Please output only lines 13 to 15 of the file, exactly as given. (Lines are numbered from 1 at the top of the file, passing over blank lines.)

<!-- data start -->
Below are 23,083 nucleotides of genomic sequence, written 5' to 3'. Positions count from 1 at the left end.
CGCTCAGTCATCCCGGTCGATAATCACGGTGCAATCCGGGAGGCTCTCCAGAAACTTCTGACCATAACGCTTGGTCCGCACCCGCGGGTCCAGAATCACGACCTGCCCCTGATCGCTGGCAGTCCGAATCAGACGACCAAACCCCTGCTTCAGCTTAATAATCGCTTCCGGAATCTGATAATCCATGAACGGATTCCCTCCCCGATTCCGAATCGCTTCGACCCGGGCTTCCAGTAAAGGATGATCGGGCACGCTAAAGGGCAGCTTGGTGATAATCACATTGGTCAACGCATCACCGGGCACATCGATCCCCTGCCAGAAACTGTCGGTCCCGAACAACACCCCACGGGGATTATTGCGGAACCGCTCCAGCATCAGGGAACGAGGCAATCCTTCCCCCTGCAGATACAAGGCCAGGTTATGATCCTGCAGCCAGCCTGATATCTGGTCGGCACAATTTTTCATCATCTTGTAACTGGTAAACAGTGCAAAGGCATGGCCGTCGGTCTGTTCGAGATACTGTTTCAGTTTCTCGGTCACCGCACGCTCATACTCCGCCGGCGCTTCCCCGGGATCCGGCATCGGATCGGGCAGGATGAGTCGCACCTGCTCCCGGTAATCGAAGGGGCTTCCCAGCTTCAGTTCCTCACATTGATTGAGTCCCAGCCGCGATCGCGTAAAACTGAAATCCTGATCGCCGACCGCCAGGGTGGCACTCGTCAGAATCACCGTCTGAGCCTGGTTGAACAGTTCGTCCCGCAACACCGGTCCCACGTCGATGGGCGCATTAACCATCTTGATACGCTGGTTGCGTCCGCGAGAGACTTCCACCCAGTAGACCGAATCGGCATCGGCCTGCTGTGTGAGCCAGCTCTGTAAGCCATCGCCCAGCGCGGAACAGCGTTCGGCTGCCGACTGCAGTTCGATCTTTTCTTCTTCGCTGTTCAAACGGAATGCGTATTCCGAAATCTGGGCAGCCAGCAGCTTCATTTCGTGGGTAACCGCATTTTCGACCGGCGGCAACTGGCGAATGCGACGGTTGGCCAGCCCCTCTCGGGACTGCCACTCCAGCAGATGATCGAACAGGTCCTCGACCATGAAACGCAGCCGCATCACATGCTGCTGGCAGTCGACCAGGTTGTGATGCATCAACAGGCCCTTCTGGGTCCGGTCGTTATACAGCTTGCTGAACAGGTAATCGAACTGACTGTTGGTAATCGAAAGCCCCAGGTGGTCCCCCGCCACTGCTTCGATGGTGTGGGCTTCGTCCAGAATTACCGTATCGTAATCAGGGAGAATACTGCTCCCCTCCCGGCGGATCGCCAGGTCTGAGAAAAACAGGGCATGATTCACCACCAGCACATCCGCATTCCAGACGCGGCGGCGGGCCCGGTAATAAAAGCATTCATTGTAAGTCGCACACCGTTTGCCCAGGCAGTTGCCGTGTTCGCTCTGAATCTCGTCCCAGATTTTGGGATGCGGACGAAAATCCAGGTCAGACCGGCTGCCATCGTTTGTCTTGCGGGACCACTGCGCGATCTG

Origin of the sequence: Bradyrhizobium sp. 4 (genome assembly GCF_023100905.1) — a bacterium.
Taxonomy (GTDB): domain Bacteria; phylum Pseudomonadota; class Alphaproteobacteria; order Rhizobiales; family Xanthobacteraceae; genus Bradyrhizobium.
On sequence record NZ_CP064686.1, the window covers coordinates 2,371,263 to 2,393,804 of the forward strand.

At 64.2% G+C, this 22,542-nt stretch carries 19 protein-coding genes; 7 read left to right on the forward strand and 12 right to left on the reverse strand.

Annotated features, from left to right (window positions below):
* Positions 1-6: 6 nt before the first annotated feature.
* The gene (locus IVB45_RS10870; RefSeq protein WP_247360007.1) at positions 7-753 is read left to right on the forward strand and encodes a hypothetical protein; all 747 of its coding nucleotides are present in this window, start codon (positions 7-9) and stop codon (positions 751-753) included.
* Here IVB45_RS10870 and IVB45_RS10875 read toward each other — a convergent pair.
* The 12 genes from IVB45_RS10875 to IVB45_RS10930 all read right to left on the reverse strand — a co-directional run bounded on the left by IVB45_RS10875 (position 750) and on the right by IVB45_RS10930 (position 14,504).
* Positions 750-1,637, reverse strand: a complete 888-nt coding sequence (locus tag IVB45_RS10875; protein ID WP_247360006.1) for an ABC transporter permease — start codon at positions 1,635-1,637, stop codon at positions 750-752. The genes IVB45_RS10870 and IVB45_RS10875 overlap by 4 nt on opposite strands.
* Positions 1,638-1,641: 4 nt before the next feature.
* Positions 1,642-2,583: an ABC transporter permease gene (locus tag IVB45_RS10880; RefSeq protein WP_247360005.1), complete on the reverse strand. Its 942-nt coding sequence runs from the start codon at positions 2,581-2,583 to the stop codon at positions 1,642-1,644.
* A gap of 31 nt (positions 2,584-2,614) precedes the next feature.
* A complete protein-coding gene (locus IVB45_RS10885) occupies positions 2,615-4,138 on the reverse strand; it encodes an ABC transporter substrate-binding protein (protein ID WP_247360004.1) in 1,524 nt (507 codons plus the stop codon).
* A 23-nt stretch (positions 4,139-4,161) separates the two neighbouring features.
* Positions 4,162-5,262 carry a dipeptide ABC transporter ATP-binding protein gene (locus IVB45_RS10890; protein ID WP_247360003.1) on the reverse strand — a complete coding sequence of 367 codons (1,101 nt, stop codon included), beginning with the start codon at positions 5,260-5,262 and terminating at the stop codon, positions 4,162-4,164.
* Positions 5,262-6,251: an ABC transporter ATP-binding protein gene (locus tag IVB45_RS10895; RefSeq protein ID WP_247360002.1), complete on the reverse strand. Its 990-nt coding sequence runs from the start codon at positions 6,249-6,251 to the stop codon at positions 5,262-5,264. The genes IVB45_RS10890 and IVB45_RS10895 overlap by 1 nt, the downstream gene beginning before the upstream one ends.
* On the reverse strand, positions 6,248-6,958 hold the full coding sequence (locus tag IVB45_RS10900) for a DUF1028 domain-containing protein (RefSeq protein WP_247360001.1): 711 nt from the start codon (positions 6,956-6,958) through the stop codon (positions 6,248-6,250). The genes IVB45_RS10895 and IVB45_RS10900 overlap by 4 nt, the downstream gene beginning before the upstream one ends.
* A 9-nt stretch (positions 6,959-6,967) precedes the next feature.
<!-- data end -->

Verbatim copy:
* Positions 1,638-1,641: 4 nt before the next feature.
* Positions 1,642-2,583: an ABC transporter permease gene (locus tag IVB45_RS10880; RefSeq protein WP_247360005.1), complete on the reverse strand. Its 942-nt coding sequence runs from the start codon at positions 2,581-2,583 to the stop codon at positions 1,642-1,644.
* A gap of 31 nt (positions 2,584-2,614) precedes the next feature.